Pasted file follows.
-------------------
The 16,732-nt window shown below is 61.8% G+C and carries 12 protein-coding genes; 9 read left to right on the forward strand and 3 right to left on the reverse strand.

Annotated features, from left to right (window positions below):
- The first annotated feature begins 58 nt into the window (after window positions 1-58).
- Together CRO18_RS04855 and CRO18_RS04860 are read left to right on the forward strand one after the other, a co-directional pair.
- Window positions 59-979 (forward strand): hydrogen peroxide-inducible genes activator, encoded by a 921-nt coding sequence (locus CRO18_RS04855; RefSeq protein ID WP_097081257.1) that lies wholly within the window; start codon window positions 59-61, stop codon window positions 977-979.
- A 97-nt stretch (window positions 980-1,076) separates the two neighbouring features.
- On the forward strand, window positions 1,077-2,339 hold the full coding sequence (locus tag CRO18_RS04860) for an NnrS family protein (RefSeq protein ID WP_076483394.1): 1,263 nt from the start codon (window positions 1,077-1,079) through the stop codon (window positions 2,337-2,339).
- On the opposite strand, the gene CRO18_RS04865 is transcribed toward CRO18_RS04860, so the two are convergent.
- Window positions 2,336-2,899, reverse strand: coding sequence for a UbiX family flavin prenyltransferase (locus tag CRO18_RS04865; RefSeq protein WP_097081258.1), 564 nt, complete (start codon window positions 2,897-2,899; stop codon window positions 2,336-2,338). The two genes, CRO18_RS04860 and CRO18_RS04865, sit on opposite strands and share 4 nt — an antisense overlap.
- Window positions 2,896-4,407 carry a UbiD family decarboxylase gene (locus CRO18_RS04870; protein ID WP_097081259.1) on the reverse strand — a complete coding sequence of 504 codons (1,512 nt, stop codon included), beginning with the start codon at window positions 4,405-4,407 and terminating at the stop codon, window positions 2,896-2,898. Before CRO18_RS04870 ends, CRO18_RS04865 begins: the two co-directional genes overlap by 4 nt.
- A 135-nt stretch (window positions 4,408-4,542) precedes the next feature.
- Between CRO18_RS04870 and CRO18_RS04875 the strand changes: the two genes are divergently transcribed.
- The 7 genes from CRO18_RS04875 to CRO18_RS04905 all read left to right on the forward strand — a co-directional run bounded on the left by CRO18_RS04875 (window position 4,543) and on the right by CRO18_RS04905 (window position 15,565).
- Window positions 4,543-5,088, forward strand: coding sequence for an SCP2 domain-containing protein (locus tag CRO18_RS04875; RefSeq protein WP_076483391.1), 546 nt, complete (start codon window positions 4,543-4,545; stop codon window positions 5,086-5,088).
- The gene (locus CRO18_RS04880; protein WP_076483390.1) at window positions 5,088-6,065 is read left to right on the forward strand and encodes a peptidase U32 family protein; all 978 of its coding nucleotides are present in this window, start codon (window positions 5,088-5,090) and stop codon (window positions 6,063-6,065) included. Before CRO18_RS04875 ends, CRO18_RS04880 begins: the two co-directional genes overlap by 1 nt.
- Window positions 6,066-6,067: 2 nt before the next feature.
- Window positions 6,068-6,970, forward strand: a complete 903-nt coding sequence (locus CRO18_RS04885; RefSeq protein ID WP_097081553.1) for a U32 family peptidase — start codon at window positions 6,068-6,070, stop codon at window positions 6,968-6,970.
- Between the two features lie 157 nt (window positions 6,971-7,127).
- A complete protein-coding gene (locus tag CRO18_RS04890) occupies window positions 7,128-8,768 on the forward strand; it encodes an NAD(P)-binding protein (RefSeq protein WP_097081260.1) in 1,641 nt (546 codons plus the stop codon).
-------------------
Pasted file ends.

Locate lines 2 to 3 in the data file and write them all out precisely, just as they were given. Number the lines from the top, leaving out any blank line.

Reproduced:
Annotated features, from left to right (window positions below):
- The first annotated feature begins 58 nt into the window (after window positions 1-58).